One of the most treasured irises out there is a bulbous hybrid iris from the subgenus Xiphium called Iris × Hollandica (EYE-ris hol-LAN-dee-kuh).
The plant was hybridized from 2 varieties of Iris xiphium and Iris tingitana in the 1800s by the Dutch company van Tubergen and has become one of the most popular specimens for florists.
This member of the Iridaceae family can be grown as either a perennial or annual based on temperature and moisture levels and comes in a range of colors that have expanded over the years.
Better known as the several common names:
- Dutch iris
- Dutch hybrid group
- Florist’s iris
- Iris hollandica
The hybrid is also parent to a wide range of cultivars, such as:
- ‘Apollo’ – Blue-tinted white blooms with yellow markings
- ‘Blue Magic’ – Dark violet with bright yellow markings
- ‘Silvery Beauty’ – Pale blue and white petals with a yellow center
- ‘White Excelsior’ – Compacted white blooms with a bright yellow stripe
- ‘Yellow Queen’ – Pure yellow
Dutch Iris Care
Size And Growth
Dutch iris is a relatively slow grower and will grow to around 18″ to 24″ inches tall.
Individual plants tend to be about 3″ to 6″ inches wide, although they will slowly spread via offshoots when grown as a perennial.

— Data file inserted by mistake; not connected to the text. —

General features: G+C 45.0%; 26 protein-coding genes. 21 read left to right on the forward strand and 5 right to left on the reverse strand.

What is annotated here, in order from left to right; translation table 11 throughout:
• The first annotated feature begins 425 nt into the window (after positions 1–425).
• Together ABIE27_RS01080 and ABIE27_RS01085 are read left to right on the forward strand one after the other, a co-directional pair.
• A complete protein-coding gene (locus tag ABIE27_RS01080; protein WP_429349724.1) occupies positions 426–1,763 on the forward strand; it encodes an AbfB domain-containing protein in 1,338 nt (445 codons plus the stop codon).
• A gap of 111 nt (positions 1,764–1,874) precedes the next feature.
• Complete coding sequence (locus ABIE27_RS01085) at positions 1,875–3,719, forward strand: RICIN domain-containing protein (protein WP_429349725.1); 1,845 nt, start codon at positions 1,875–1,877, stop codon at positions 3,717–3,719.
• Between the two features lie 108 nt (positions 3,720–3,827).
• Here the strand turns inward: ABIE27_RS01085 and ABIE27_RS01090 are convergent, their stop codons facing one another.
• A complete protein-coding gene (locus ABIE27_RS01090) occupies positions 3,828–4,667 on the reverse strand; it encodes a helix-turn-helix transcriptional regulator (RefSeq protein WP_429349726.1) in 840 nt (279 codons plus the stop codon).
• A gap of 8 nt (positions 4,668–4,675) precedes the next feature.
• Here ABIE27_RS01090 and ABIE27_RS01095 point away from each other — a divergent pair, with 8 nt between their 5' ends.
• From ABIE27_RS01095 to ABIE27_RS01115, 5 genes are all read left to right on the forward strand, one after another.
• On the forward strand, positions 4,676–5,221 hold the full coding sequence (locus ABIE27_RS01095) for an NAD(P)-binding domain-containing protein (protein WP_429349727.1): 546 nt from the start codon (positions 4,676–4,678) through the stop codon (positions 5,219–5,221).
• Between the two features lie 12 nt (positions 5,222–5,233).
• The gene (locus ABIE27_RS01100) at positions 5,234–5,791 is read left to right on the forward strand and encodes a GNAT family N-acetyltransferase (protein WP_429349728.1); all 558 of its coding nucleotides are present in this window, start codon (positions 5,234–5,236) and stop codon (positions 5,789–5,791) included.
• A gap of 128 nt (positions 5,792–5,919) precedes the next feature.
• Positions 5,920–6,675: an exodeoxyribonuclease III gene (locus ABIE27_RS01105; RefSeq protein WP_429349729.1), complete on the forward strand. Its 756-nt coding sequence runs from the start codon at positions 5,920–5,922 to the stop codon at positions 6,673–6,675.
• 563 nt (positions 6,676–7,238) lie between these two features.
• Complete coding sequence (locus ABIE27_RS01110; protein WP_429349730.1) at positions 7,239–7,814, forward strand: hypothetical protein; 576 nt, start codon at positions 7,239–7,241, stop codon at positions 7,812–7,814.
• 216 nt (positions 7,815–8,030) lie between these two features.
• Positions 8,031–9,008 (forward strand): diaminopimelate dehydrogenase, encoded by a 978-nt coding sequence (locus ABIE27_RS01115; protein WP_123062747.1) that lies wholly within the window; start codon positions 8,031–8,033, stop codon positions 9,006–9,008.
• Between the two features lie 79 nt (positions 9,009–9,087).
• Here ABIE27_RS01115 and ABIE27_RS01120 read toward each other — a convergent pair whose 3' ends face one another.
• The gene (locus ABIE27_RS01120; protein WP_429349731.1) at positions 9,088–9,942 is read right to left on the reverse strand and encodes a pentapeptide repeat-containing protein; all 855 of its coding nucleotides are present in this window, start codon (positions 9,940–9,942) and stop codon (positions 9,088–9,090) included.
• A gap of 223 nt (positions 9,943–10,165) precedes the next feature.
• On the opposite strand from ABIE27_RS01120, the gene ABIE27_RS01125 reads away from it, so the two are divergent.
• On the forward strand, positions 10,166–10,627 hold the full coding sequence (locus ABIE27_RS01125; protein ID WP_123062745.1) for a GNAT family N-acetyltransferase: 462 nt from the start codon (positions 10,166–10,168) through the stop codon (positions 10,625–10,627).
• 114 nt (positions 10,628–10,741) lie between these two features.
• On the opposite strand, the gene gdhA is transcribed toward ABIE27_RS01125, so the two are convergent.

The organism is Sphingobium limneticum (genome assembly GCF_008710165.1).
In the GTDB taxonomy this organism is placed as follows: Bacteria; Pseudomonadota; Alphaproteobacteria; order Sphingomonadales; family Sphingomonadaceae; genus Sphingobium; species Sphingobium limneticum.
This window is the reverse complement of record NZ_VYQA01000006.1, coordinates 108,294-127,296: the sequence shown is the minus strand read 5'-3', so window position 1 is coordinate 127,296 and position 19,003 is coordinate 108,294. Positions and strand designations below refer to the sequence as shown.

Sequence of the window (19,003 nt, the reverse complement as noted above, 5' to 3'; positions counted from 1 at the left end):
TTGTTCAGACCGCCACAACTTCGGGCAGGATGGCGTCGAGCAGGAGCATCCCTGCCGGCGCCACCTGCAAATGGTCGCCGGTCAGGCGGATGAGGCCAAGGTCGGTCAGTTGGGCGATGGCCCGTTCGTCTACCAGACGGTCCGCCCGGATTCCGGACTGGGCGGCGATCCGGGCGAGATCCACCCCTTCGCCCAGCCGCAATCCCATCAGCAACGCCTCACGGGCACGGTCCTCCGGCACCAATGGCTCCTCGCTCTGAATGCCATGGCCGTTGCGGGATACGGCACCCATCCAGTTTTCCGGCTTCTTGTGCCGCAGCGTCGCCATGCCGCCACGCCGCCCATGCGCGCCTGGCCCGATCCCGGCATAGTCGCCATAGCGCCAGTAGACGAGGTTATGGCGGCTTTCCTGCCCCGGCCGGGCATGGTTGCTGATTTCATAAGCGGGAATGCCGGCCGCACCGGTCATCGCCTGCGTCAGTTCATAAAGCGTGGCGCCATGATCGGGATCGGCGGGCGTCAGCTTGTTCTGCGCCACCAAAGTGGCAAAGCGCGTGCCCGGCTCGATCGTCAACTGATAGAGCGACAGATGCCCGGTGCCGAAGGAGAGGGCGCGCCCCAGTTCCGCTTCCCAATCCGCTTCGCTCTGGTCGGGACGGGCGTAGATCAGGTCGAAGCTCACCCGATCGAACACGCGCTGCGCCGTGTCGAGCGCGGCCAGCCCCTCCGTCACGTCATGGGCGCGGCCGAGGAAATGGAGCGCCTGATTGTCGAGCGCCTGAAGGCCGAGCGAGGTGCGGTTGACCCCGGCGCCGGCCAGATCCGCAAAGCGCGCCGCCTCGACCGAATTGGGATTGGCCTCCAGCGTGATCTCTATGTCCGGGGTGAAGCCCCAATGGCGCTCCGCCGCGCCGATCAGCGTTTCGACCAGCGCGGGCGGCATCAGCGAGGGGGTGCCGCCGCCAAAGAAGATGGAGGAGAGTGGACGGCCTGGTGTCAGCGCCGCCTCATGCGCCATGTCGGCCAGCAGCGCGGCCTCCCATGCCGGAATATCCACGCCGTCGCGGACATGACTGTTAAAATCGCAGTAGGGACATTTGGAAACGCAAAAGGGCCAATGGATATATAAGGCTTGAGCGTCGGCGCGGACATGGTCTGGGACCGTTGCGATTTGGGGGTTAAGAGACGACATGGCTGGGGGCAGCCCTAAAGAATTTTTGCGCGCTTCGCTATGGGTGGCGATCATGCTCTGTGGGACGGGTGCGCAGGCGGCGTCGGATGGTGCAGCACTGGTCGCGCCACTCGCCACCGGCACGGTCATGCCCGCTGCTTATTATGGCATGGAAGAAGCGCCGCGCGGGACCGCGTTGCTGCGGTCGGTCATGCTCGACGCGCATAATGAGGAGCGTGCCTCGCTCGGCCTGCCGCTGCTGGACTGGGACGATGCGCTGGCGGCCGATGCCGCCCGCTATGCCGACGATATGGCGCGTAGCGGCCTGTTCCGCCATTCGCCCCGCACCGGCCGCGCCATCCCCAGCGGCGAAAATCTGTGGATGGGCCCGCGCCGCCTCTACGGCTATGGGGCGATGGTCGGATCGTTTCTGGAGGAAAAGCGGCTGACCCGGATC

Flowering And Fragrance
Among the different types of Iris varieties, Dutch irises are early bloomers that feather long-lasting flowers over a relatively short bloom period.
When planted in the fall, Dutch iris produce blooms the following spring, the exact timing of which depends on temperatures and the cultivar used.
Cultivars most often bloom at some point between Mother’s Day and Memorial Day, with individual flowers lasting 3 to 5 days and the overall show lasting about 2 weeks.
Blooms are 3” to 4” inches across, are usually multi-colored, and have a gentle fragrance.
The most popular hues are:
However, you can also find cultivars displaying other hues like:
- Burnt orange
One of the great aspects of this plant is that it can be forced to bloom out-of-season in greenhouse-like environments.
This allows many growers to enjoy the plant when it’s normally dormant.
Light And Temperature
As with most irises, the Dutch iris prefers full sun, although a bit of afternoon shade in regions where the sun gets harsh can help prevent scorching.
This hybrid prefers more temperate regions, and it grows best in USDA hardiness zones 5 to 9, although the plant will need a little winterproofing in zone 5.
When properly insulated, Dutch irises can survive temperature drops as low as -15° degrees Fahrenheit.
Indoors room temperature ranges are perfect, as are normal household humidity levels.
One fascinating detail of growing Dutch irises is that you can influence whether they’re annuals or perennials with ease.
Keep the plantain hot and dry summer weather (or an indoor facsimile) for perennial flowers, or give it some cool, moist summer weather to keep it as an annual.
Watering And Feeding
Dutch irises prefer about 1” inch of water per week, which is easy to maintain using the soak-and-dry method.